EFOSC2ESO Faint Object Spectrograph and Camera
The adaptor unit provides the mechanical interface for mounting
various instruments including EFOSC2 on to the telescope. The unit also
hosts the Guide Camera. Changing the relative orientation of the sky and
the CCD is an important function of the adaptor; this is achieved by rotating
|0 - 360 degrees
-> north to the top and east to the left on the CCD
-> spectroscopic slit at position angle 90 degrees on the sky
|1.2 degree / second (i.e. 5 minutes for a full rotation)
The adaptor orientation (and hence the slit orientation) definition used by ESO telescopes is "non-standard" in that it does not follow the usual Position Angle definition (positive angle subtended from north through east in the range 0 - 180 degrees). The ESO convention does occasionally lead to confusion, error and consequent observing time loss and so a few minutes of consideration is recommended.
Before moving to a description of the ESO definition we will first describe the 2 terms used to define the angles :
If one wants a different orientation, usually for spectroscopy or for MOS preimaging, one has to define the rotator offset angle in the Observing Block. This is simply the offset angle from the default position. A simple way to avoid mistakes is to follow the recipe :
To align a spectroscopic slit (or MOS slitlets) along a position angle PA on the sky one should useOne can blindly use the above formula. However the explanation is quite simple. The (trivial) point to note is that the two ends of a slit point in opposite directions and while the usual definition of Position Angle considers the eastern end the ESO definition deals with the western end! This is shown in the diagrams below which provide a graphic illustration of the sign of the offset angle as well as the magnitude - these are useful in determining the orientation for imaging (MOS pre-imaging, for example).
rotator_offset_angle = PA - 90 degrees in the OB. This will position the adaptor at a rotator angle of 90+Rotator_Offset_Angle (displayed on the telescope control panel).
It would be more helpful to refer to the diagram below for spectroscopy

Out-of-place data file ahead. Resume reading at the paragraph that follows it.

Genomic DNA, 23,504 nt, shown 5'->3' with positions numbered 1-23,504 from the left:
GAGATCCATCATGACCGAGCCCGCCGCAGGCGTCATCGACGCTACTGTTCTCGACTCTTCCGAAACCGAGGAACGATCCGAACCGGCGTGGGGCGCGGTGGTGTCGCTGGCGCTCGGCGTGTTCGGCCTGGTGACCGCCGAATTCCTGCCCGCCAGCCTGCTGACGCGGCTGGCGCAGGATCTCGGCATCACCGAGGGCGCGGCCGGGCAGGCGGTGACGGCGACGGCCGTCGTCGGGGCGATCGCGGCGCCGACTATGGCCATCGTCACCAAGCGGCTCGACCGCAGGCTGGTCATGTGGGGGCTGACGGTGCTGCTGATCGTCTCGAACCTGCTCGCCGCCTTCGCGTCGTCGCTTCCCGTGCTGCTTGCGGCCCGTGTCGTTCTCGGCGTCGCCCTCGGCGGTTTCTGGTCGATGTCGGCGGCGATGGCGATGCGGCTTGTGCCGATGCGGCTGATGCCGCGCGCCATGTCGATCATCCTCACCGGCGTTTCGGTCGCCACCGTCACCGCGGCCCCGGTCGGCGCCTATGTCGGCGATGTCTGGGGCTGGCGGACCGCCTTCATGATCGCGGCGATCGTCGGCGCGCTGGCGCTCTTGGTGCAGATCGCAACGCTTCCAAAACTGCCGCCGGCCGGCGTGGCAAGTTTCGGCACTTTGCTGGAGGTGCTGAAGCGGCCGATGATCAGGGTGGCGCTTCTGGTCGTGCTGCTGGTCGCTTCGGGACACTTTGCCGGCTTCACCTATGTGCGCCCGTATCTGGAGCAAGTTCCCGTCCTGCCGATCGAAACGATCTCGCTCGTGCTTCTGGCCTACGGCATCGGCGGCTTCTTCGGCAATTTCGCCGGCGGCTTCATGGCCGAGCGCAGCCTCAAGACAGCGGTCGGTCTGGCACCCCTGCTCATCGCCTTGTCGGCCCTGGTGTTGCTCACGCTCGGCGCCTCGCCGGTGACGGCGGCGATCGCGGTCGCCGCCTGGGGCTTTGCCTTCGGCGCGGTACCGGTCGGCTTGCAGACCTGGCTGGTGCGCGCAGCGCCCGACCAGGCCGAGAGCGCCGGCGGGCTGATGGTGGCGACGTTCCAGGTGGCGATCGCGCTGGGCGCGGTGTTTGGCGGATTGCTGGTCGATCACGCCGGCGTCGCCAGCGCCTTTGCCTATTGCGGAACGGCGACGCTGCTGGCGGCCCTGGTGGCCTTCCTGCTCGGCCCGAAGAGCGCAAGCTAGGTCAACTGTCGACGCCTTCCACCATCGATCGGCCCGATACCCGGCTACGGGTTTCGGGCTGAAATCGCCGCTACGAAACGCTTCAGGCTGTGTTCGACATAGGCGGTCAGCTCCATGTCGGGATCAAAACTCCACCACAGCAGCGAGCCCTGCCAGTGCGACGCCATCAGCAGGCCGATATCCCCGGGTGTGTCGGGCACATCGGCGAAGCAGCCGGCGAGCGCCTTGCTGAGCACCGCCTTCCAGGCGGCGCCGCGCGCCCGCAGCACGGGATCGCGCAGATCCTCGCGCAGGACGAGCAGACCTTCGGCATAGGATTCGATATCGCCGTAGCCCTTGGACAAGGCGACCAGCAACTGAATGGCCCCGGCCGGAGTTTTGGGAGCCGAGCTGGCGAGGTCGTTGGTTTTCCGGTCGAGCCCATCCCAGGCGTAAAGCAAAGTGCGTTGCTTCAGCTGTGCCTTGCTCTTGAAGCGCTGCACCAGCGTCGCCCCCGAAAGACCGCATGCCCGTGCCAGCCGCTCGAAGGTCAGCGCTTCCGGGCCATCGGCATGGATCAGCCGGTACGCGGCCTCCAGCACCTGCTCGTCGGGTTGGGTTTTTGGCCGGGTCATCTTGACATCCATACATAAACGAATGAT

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The adaptor has a hard limit at 0 and 360 degrees. For this reason in situations where one forsees small changes/corrections to the rotator angle one should always choose the an equivalent orientation close to 180 degrees. For example, If one took a MOS pre-image with Rotator_Offset_Angle = 88 degrees (i.e. Rotator Angle = 358) the first acquisition image might indicate a correction of +2.2 degrees. The adaptor will now have to rotate through 355 degrees - this requires 5 minutes and may result in a timeout error. If the procedure does escape a time-out error it may well happen (as it has!) that the next acquisition image returns a correction of -0.3 degrees. The adaptor will have to rotate back all over again.
A simple solution is to take a pre-image with Rotator_Offset_Angle = -92 degrees (instead of +88 degrees in the above example).
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In spectroscopy templates one has the option of either :
Thus a very-well prepared methodical and efficient observer may gain 15-30 minutes during the course of a night depending on the number of sources targetted ..... however, it is our experience that the time gained/saved by well-prepared observing runs is due to many other factors (other than this issue of pre-defining adaptor angles).
To make your life easier, you can use the Adaptor Angle Calculator . You
input your position angle and this will return the angle you need to
put in your OB.
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Last modified: Sun Nov 18 23:48:33 CLST 2001